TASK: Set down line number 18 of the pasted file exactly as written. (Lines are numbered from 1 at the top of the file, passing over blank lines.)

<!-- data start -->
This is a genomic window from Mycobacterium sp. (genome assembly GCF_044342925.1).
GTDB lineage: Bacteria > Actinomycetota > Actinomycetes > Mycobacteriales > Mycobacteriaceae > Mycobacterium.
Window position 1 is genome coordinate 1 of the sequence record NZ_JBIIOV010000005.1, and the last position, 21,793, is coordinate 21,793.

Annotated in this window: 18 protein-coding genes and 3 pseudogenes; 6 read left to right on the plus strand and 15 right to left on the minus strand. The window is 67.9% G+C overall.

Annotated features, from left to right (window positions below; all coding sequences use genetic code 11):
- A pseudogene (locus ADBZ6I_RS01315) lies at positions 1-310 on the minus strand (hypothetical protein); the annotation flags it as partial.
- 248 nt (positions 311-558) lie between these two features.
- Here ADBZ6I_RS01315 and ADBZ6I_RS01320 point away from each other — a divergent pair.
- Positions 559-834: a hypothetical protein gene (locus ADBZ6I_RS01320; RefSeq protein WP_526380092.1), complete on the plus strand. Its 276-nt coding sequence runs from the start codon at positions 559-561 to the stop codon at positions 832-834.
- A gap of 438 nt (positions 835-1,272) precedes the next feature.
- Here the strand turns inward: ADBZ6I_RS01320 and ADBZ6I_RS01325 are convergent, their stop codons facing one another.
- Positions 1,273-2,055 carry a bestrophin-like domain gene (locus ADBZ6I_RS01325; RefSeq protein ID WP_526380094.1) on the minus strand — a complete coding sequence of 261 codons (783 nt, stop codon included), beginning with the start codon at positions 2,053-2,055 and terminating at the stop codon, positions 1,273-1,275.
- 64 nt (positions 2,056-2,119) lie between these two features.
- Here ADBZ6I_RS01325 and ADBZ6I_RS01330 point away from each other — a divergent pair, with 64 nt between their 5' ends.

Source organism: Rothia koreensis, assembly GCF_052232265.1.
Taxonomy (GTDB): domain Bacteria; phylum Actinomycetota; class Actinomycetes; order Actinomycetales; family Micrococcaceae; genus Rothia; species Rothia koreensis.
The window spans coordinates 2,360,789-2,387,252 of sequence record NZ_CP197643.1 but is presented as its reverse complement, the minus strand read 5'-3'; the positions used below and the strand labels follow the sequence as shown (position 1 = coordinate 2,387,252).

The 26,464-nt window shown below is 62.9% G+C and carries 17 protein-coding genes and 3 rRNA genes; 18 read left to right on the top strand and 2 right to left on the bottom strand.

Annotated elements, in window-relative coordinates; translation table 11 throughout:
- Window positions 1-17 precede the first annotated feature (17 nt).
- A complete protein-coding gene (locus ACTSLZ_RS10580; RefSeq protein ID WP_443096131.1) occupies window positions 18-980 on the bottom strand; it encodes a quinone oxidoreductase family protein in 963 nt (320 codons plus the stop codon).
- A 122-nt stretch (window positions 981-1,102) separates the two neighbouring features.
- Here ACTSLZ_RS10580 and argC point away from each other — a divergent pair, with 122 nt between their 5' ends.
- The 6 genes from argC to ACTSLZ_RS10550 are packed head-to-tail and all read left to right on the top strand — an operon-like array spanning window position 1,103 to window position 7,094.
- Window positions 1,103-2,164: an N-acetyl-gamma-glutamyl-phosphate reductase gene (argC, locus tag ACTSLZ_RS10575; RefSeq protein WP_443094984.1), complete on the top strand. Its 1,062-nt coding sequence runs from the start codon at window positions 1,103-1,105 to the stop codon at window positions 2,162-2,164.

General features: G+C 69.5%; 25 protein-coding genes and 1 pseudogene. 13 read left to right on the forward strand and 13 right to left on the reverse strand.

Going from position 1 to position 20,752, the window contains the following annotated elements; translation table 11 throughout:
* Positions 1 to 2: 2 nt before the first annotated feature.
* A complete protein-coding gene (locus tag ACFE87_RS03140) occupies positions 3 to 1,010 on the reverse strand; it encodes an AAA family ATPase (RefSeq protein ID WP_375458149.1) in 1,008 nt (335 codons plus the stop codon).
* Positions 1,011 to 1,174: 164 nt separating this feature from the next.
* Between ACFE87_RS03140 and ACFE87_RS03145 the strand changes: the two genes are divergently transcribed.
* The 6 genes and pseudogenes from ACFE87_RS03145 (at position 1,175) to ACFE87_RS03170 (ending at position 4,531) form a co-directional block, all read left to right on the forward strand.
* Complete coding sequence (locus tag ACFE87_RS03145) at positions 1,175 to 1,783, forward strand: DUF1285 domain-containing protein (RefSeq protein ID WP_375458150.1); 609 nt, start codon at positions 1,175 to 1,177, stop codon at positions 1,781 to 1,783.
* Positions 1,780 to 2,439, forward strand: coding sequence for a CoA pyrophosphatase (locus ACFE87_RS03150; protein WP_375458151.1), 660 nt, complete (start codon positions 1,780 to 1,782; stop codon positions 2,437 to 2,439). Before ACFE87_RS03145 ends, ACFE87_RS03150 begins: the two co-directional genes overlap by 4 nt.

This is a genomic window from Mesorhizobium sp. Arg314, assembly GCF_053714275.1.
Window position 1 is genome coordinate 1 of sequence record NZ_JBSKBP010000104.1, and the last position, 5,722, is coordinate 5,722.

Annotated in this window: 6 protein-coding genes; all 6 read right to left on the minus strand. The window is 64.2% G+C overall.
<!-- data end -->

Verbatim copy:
The 26,464-nt window shown below is 62.9% G+C and carries 17 protein-coding genes and 3 rRNA genes; 18 read left to right on the top strand and 2 right to left on the bottom strand.